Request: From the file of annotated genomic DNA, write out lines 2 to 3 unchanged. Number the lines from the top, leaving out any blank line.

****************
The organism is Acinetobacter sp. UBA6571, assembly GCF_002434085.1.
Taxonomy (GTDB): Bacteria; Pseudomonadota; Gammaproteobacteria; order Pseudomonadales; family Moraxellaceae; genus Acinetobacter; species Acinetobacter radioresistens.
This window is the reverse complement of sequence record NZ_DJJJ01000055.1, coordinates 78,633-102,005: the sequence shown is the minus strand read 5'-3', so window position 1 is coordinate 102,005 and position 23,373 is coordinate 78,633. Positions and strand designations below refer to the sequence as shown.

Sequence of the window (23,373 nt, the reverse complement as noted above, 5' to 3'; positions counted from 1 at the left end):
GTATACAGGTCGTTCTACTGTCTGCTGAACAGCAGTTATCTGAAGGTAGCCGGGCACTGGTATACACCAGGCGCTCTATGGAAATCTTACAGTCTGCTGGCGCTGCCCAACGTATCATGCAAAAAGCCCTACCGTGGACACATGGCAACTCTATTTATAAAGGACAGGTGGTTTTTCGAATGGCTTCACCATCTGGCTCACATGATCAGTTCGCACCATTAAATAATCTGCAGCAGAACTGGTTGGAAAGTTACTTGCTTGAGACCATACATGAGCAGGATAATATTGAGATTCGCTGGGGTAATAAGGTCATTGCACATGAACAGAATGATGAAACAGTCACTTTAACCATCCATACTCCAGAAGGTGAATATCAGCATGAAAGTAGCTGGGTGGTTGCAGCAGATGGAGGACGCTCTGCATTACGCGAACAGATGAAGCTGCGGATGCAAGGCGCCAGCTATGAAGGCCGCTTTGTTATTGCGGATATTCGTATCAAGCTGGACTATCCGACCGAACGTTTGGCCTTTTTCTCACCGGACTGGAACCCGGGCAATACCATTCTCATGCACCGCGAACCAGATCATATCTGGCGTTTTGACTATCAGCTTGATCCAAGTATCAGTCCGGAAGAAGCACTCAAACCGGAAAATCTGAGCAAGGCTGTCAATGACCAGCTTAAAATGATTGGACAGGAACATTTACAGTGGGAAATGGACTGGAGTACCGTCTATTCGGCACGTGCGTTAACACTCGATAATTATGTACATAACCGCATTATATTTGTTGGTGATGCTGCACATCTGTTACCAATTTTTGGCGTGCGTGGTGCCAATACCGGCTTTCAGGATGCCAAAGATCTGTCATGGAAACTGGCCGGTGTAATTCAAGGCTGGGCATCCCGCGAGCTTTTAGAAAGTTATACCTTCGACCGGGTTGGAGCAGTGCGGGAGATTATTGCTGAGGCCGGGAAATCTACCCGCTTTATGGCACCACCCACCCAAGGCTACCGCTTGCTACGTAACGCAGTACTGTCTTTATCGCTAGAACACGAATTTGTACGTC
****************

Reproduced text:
Taxonomy (GTDB): Bacteria; Pseudomonadota; Gammaproteobacteria; order Pseudomonadales; family Moraxellaceae; genus Acinetobacter; species Acinetobacter radioresistens.
This window is the reverse complement of sequence record NZ_DJJJ01000055.1, coordinates 78,633-102,005: the sequence shown is the minus strand read 5'-3', so window position 1 is coordinate 102,005 and position 23,373 is coordinate 78,633. Positions and strand designations below refer to the sequence as shown.